A cause of action for money damages in the Court of Claims generally accrues when the claimant's damages are reasonably ascertainable (see Augat v State of New York, 244 AD2d 835, 836 [3d Dept 1997], lv denied 91 NY2d 814 ). This claim sounds in the intentional tort of wrongful confinement,(2) and contrary to claimant's argument that the claim did not accrue until the Appellate Division's reversal of the disciplinary charges, all of the elements of a cause of action for unlawful confinement as well as the "[d]amages arising from wrongful confinement . . . are reasonably ascertainable upon a claimant's release from confinement and, therefore, it is on that date that the claimant's cause of action accrues" (Davis v State of New York, 89 AD3d 1287, 1287 [3d Dept 2011]; see Vasquez v State of New York, 23 Misc 3d 1101[A], 2009 NY Slip Op 50527 [U] at *2 [Ct Cl 2009]; Jones v State of New York, UID No. 2010-041-020 [Ct Cl, Milano J., May 10, 2010]; see also Esposito v State of New York, 35 Misc 3d 1216[A], 2011 NY Slip Op 52509 [U] at *4 [Ct Cl 2011]). Administrative and judicial appeals do not extend the accrual date of a cause of action for wrongful confinement, as there is no reason why - if claimant believes that he was wrongfully confined - his pursuit of appellate review and a claim for money damages in the Court of Claims could not be prosecuted simultaneously. Thus, this claim accrued when claimant was released from keeplock confinement on July 14, 2015.
Claimant opposes defendant's assertion that it was not served with the notice of intention, maintaining that the Attorney General was served with the Notice of Intention, and he relies upon the following documents in support of his position. He submits a Department of Corrections and Community Supervision (DOCCS) disbursement receipt that shows that on August 11, 2015, claimant requested funds to send a "notice of intent for: wrongful confinement" to the Attorney General by certified mail number "7010-0290-000-1595 3923" (Simpson Correspondence, dated Oct. 2, 2017 [DOCCS Disbursement or Refund Request, dated Aug. 11, 2015]). Second, he submits a United States Postal Service (USPS) certified mail receipt postmarked August 17, 2015 bearing tracking number "7010 0290 000 1595 3923" and addressed to the Attorney General (id. [Certified Mail Receipt, postmarked Aug. 17, 2015]). Third, an affidavit of service that was sworn to on August 11, 2015 that avers that claimant served the Attorney General with a Notice of Intention to File a Claim by placing it in a USPS mailbox at Green Haven CF, but does not recite the date on which he did so (see id. [Affidavit of Service, sworn to Aug. 11, 2015]). Fourth, an undated Notice of Intention to File a Claim alleging that claimant was issued an IMR charging him with five rules violations and that he was illegally confined in keeplock for 38 days, ending on July 14, 2015 (see id. [Notice of Intention]).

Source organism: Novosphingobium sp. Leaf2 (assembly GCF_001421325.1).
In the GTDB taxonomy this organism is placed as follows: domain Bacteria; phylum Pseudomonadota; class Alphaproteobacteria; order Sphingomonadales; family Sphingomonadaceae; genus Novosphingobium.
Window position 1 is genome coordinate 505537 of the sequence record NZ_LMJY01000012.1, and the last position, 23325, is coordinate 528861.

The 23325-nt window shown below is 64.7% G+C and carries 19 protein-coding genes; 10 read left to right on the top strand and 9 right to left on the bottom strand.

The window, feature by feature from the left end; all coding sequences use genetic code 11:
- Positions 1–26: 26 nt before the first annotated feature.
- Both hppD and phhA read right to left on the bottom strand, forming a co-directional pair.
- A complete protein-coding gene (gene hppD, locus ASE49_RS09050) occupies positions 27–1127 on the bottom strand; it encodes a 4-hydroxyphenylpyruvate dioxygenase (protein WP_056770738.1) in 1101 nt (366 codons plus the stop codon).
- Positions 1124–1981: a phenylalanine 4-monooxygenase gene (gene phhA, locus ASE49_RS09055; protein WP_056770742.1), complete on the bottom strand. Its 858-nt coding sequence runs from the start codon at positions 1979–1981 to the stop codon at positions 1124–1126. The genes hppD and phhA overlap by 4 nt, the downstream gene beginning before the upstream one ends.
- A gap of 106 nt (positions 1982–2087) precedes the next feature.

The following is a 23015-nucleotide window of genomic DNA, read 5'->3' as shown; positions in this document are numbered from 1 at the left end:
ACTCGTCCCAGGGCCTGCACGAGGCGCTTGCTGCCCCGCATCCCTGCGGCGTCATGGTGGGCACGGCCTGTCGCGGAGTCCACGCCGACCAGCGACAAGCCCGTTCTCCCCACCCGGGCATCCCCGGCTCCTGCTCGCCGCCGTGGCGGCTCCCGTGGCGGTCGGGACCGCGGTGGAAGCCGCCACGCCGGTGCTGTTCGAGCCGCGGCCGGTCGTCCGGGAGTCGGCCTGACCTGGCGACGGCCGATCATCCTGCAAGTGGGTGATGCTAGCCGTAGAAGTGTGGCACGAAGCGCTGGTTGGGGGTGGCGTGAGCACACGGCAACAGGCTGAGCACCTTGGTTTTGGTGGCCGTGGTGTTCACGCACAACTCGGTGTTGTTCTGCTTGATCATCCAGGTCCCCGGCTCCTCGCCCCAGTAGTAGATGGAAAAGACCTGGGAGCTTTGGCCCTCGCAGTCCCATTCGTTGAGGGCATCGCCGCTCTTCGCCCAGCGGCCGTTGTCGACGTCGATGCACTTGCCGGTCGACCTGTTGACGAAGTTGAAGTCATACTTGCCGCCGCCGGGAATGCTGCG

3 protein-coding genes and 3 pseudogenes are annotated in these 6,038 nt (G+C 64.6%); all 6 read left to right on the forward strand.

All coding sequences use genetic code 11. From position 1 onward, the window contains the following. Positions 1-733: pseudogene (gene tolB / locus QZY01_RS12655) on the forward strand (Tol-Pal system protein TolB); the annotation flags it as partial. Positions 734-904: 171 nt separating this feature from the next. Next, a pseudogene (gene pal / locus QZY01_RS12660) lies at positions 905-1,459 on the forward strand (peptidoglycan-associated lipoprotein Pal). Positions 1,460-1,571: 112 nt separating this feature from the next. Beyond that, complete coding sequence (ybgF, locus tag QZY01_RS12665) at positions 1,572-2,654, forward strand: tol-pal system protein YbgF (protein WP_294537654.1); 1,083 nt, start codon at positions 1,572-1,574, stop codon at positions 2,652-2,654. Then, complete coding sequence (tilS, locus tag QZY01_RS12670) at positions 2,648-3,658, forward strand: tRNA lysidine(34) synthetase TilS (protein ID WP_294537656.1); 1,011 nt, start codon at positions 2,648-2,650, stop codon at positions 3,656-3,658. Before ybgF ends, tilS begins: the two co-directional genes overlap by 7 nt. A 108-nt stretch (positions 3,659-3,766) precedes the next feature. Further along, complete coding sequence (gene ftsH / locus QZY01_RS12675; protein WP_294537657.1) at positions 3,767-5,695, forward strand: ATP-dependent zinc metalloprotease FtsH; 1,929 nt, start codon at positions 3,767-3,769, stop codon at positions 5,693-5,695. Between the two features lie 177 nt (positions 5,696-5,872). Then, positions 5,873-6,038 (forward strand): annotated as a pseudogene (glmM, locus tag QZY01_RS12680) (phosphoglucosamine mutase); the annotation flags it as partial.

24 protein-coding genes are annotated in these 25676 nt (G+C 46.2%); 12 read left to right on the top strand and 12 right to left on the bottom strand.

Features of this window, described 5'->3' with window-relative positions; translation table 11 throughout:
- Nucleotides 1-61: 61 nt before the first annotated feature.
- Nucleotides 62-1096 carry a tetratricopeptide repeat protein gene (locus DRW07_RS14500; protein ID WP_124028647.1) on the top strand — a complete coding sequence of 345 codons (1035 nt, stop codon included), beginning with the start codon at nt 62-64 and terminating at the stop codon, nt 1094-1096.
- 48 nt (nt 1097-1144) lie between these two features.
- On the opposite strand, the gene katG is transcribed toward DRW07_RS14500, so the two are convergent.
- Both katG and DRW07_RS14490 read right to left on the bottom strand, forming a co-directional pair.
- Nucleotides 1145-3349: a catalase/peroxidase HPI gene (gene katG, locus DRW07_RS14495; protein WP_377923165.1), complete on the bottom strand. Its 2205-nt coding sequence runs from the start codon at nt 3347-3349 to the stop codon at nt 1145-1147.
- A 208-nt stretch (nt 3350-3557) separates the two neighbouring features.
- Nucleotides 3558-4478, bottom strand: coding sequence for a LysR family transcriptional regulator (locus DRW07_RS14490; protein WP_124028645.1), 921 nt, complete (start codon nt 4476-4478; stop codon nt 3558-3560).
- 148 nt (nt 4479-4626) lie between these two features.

Accordingly, as noted above, claimant was required to serve a notice of intention to file this claim, or to serve and file the claim itself, within 90 days of July 14, 2015 (see Court of Claims Act § 10 [3-b]), or not later than October 12, 2015. Defendant has established prima facie that a notice of intention was never received by the OAG (see Rubinstein Affirmation, Exhibit 1 [Broughton Affidavit]), as is required to complete service. Claimant's documents appear to demonstrate that on August 17, 2015 claimant mailed a notice of intention that alleged that he was wrongfully confined to the Attorney General by certified mail, but the Court of Claims Act requires that service of a claim or a notice of intention by mail shall be accomplished by certified mail, return receipt requested (CMRRR) and that "[s]ervice by [CMRRR], upon the attorney general shall not be complete until the claim or notice of intention is received in the office of the attorney general" (Court of Claims Act § 11 [a] [i] [emphasis added]). "Although a proper affidavit of service raises a presumption of proper service" (Lee v State of New York, UID No. 2015-018-624 [Ct Cl, Fitzpatrick, J., June 4, 2015), claimant's affidavit of service does not aver when service was made or whether it was made by CMRRR, and thus it does not create a presumption of proper service because it does not demonstrate that service was made in "an authorized manner" (CPLR 306 [a]). Nor has claimant submitted a CMRRR green card receipt or any other proof that the claim was received by the Attorney General and thus, he has not rebutted defendant's prima facie demonstration of lack of service of the claim upon the Attorney General. Accordingly, because defendant has demonstrated without sufficient refute that no notice of intention was served, claimant's time to serve the claim was not extended beyond 90 days after its accrual on July 14, 2015. Inasmuch as the claim was not served until September 11, 2017, it is clearly untimely and defendant's motion to dismiss the claim as jurisdictionally defective must be granted.